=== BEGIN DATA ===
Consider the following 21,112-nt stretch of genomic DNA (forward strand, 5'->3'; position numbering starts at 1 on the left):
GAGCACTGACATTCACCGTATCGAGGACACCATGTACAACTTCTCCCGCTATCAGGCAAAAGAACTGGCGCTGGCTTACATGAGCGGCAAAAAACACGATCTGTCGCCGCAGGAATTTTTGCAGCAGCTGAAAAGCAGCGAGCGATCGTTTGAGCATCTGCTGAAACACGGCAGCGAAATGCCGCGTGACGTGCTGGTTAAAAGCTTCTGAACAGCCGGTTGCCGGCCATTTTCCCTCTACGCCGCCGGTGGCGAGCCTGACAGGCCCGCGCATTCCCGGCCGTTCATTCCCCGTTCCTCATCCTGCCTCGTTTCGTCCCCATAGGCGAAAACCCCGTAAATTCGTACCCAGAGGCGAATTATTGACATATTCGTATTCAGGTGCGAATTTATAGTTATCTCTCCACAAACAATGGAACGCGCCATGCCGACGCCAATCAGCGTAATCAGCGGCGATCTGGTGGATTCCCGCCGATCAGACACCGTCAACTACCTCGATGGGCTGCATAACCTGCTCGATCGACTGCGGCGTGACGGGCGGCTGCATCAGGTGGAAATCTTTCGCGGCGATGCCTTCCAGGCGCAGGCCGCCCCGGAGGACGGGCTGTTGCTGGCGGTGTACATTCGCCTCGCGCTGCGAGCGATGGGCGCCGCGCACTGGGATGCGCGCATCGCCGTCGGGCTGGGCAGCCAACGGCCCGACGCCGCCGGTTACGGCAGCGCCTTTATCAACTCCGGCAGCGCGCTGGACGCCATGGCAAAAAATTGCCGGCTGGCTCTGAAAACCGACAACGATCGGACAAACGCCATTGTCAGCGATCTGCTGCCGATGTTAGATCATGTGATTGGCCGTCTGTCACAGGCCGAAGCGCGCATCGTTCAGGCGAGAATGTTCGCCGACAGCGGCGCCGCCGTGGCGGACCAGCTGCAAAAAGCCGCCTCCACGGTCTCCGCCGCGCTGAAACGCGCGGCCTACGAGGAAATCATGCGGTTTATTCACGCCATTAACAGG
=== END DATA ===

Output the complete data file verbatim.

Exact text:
Consider the following 21,112-nt stretch of genomic DNA (forward strand, 5'->3'; position numbering starts at 1 on the left):
GAGCACTGACATTCACCGTATCGAGGACACCATGTACAACTTCTCCCGCTATCAGGCAAAAGAACTGGCGCTGGCTTACATGAGCGGCAAAAAACACGATCTGTCGCCGCAGGAATTTTTGCAGCAGCTGAAAAGCAGCGAGCGATCGTTTGAGCATCTGCTGAAACACGGCAGCGAAATGCCGCGTGACGTGCTGGTTAAAAGCTTCTGAACAGCCGGTTGCCGGCCATTTTCCCTCTACGCCGCCGGTGGCGAGCCTGACAGGCCCGCGCATTCCCGGCCGTTCATTCCCCGTTCCTCATCCTGCCTCGTTTCGTCCCCATAGGCGAAAACCCCGTAAATTCGTACCCAGAGGCGAATTATTGACATATTCGTATTCAGGTGCGAATTTATAGTTATCTCTCCACAAACAATGGAACGCGCCATGCCGACGCCAATCAGCGTAATCAGCGGCGATCTGGTGGATTCCCGCCGATCAGACACCGTCAACTACCTCGATGGGCTGCATAACCTGCTCGATCGACTGCGGCGTGACGGGCGGCTGCATCAGGTGGAAATCTTTCGCGGCGATGCCTTCCAGGCGCAGGCCGCCCCGGAGGACGGGCTGTTGCTGGCGGTGTACATTCGCCTCGCGCTGCGAGCGATGGGCGCCGCGCACTGGGATGCGCGCATCGCCGTCGGGCTGGGCAGCCAACGGCCCGACGCCGCCGGTTACGGCAGCGCCTTTATCAACTCCGGCAGCGCGCTGGACGCCATGGCAAAAAATTGCCGGCTGGCTCTGAAAACCGACAACGATCGGACAAACGCCATTGTCAGCGATCTGCTGCCGATGTTAGATCATGTGATTGGCCGTCTGTCACAGGCCGAAGCGCGCATCGTTCAGGCGAGAATGTTCGCCGACAGCGGCGCCGCCGTGGCGGACCAGCTGCAAAAAGCCGCCTCCACGGTCTCCGCCGCGCTGAAACGCGCGGCCTACGAGGAAATCATGCGGTTTATTCACGCCATTAACAGG